Staff Picks: Music

Campbell on my Mind

When a CD title asks you to “meet” an artist you’ve known for three or four decades (unless it's a reissue or a tribute to Meet the Beatles), you can guess the artist is getting an artistic makeover, upping their “hip" quotient, attracting new listeners and allowing old fans to hear the performer with fresh ears.

In a sense, that’s what’s happening on Meet Glen Campbell, the latest release by the veteran country/pop star and ace guitarist (as a session musician in the early ‘60’s, he was reportedly earning up to 10 grand a week). Scanning the track listing – here’s a Lou Reed Velvets cover, there’s a Foo Fighters hit – one might think the recording is a stripped-down affair, akin to Johnny Cash’s American Recordings series, revealing the raw essence of an artist thought to be past their prime.

It’s the songs, though, that get the makeovers. Awash in orchestral arrangements, the new productions recall the Jimmy Webb-penned evergreens  (“By the Time I Get to Phoenix”“Wichita Lineman”) that made Campbell a star in the late '60's. Being mostly ballads, the songs aren’t being stretched beyond recognition (in some cases, as with the cover of U2’s “All I Want is You”, the string settings are familiar), but once you hear Campbell’s voice, unravaged by time, delivering those songs in the florid baroque pop style that held its own against the psychedelic rock revolution (what sounds more dated now?), you may forget the originals exist, or weren’t written with Campbell in mind.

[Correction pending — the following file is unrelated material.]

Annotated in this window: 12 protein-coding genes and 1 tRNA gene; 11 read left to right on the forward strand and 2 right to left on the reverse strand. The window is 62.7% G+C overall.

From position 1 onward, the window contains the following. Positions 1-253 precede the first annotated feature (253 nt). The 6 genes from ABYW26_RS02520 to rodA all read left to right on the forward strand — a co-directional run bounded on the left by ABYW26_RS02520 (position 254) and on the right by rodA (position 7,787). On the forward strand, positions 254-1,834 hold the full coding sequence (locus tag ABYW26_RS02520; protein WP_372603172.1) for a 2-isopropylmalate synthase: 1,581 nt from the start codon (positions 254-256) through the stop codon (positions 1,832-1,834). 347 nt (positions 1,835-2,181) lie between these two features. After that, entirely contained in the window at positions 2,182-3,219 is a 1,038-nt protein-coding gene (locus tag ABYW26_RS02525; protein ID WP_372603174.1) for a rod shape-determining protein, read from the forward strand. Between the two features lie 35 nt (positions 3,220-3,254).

It doesn’t matter if you’ve never heard of Billie Joe Armstrong or Paul Westerberg – if you’ve been a fan of Glen Campbell, this is the return to form you’ve been waiting for (or never expected). If you really don’t know Glen Campbell… well, this is as good a chance to meet him as any.

Music

Meet Glen Campbell
EMM413221C
KarlK_1

Comments

Your blog prompted me to give old Glen a listen. I did enjoy this cd, particularly his version of "Good Riddance." (Time of Your Life) His voice is still strong and and I think I like the older, more mellow sound better than his younger voice. Thanks for highlighting something I probably wouldn't have picked up otherwise.
I was obsessed with "Rhinestone Cowboy" as a five year old, singing to myself while on the backyard swing set and was surprised later to find out that Glen, who in the 70's had fashioned himself something of a country troubadour, had his start on the West coast, touring with the Beach Boys and being involved as a sessions player on Phil Spector recordings.